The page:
Then write the proposed schedule down, share it with your family, get their help.

2… Set a project deadline.

This won’t work at all, since you will forget, unless you are sharing it with other writers, and have some real weight to the deadline.

Somehow make the deadline as if you are turning in a book to a New York editor. Can’t miss deadline.

Again, be reasonable. Look at your schedule, look at all the stuff that will get in the way. Last thing you want to do is set up a deadline that will fail because of your family and events. Don’t do that to your writing.

The key is the weight to the deadline and sharing it with writers who are also trying not to forget. Set up an e-mail list between three or four of you and just share page count twice a week. Be accountable.

That helps the focus remain on the writing enough to keep most of the forgetting away. Not all, but most.

If you have a group of four writers doing this, expect two of them to vanish along the way and emerge in August feeling sheepish and discouraged. Just saying. You don’t want to be one of the two that vanishes.

3… Set Outside Schedules

The summer is heavy with numbers of things concerning writing.

First off, there are genre conventions everywhere. And some writer’s conferences. If you plan on attending a couple of those during the months of forgetting, you won’t forget the writing. The outside schedule will keep you focused enough to keep writing. Strange how it works, but it does work.

Set things like online workshops. You know we do them here at WMG right through the summer on both craft and business. Those have set deadlines every week for six weeks. Also David Farland (  ) does workshops. And professional writer Leah Cutter is doing both interior design and covers workshops this summer as well. (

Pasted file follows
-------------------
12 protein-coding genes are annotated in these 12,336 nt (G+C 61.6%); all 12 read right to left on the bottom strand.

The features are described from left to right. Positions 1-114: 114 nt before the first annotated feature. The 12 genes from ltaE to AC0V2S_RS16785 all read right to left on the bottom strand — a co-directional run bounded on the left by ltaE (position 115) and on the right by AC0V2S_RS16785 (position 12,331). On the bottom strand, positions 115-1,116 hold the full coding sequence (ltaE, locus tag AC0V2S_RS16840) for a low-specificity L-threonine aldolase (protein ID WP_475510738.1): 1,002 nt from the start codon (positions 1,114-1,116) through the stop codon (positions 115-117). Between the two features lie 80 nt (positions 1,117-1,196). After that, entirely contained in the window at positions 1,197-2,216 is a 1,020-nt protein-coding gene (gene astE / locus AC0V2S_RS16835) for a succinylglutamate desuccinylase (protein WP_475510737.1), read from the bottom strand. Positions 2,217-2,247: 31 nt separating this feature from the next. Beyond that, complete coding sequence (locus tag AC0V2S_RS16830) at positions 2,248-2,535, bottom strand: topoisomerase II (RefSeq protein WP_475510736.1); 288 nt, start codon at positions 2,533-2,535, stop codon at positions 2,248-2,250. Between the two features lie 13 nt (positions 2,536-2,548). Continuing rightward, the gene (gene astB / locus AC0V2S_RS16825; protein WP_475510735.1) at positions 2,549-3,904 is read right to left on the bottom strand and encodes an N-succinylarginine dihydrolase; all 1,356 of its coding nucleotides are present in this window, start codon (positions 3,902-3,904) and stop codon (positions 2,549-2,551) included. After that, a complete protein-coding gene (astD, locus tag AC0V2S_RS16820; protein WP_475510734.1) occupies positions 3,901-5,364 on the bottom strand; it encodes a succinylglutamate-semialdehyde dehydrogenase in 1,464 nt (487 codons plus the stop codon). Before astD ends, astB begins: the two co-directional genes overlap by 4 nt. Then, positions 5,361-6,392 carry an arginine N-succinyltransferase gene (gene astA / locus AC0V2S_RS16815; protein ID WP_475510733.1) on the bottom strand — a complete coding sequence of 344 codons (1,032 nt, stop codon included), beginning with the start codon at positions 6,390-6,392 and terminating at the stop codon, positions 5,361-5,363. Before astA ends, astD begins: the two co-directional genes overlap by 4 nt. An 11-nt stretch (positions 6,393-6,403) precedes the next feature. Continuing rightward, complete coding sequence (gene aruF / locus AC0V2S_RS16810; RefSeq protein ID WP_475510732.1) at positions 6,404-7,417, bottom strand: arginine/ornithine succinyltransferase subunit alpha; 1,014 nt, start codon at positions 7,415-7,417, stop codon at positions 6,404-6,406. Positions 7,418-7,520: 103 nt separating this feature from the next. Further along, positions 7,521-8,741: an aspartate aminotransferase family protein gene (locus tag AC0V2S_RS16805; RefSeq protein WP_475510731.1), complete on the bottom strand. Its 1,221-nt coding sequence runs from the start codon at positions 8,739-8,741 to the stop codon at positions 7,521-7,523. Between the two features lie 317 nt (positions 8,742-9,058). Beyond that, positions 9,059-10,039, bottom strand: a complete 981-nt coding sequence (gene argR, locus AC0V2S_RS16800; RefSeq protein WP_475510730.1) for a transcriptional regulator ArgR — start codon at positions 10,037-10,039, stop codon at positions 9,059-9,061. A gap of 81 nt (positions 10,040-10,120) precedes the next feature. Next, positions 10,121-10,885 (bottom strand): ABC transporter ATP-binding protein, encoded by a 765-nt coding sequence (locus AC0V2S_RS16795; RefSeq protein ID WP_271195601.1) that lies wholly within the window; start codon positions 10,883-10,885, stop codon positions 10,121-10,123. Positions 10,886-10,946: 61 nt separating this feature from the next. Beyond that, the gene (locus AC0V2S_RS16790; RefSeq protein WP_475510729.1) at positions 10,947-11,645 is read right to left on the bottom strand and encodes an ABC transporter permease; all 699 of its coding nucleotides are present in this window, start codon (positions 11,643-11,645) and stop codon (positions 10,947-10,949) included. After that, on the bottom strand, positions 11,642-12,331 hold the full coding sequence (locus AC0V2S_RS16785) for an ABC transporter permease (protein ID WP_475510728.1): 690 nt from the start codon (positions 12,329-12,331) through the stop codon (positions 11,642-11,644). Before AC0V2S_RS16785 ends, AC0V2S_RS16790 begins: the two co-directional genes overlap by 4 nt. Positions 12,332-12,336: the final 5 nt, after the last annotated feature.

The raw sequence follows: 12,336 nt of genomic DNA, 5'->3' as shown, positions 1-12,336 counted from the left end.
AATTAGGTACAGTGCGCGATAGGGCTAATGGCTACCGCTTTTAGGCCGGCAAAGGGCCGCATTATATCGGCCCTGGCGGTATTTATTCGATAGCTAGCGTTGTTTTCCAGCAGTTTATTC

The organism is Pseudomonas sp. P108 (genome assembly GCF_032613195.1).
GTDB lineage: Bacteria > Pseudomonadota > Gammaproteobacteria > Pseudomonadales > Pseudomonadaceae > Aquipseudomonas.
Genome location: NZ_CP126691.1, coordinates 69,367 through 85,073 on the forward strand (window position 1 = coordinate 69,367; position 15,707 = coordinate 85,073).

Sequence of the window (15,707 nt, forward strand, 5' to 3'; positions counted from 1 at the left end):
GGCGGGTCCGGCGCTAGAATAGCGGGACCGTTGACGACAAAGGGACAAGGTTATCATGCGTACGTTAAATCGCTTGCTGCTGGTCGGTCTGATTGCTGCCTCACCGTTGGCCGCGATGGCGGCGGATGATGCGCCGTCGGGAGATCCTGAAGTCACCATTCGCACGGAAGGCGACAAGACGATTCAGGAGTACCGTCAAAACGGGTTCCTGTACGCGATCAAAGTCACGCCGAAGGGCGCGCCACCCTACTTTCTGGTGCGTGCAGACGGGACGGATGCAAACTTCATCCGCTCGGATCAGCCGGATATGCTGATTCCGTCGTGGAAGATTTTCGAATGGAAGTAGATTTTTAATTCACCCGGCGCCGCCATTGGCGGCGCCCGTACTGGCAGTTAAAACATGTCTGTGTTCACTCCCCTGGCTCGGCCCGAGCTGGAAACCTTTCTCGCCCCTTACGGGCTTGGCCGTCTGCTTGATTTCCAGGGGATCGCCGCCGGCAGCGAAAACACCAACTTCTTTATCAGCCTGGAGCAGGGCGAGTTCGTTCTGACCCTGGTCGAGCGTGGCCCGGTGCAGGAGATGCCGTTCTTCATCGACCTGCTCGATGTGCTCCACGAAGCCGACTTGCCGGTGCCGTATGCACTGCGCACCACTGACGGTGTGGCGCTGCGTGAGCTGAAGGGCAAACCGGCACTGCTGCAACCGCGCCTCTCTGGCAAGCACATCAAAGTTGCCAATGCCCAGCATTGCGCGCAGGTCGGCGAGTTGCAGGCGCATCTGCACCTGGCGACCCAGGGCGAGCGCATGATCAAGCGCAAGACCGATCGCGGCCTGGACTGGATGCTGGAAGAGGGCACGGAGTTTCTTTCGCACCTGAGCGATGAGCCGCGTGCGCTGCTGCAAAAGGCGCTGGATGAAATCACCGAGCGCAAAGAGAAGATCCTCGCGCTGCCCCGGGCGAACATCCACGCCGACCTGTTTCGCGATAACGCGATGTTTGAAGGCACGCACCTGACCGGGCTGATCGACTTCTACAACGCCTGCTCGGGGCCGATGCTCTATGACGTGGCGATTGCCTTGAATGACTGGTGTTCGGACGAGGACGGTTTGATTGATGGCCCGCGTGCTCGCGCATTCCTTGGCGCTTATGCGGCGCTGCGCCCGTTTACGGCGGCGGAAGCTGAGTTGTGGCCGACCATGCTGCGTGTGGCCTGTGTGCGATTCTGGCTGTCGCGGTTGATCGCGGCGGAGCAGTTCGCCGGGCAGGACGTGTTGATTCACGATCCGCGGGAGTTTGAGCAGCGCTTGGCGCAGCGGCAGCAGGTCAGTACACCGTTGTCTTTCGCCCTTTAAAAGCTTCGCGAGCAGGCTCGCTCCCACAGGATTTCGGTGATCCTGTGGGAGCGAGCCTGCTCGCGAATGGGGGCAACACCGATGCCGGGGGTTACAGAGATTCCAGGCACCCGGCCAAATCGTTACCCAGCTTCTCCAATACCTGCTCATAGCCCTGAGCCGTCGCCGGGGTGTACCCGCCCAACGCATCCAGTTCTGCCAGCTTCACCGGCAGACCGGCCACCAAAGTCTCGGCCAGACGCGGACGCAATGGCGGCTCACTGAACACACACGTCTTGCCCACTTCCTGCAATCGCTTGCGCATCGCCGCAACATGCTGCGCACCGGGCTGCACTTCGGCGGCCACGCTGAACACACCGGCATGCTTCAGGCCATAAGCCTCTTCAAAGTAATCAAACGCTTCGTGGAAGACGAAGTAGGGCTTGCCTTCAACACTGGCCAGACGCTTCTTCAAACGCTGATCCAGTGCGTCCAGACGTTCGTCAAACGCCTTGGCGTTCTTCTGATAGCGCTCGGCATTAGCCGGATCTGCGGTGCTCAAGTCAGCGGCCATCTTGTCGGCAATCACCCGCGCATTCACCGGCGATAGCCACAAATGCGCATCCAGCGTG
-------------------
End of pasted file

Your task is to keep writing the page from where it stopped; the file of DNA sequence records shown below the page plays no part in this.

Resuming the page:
And there are others out there, but just make sure they are taught by long-term professional writers. But workshops normally have deadlines and those deadlines, imposed from the outside, will keep you focused.

4… Read writing books

You are going to be doing a lot of sitting around, resting, and other summer-like things. Instead of taking that latest novel by your favorite author, take along some writing books. Lawrence Block has some great ones, one just updated and reissued. Or read the Stephen King book on writing.

If you focus on reading writing books over the next three months, it will keep your mind focused on producing words as well and keep you from forgetting the writing.

I Am Sure There Are Other Ways

Each writer will find his or her way to deal with this problem. Feel free to suggest ways here in the comments if you have found a way that worked for you in the past.

One thing that might help some of you is the attitude of being a professional writer. No professional besides teaching (that I know of) takes off three or four months in the middle of the year.

But I honestly don’t want to take time away from the writing. For me, the writing is the fun, the joy, the scary part, the exciting part.

So attitude is everything in this time. But attitude alone won’t get you through the power of the time of great forgetting.

And until the day comes that your writing is just who you are, figure out a way to help yourself through the next three months and stay productive and having fun.

You will be very happy in August that you do so.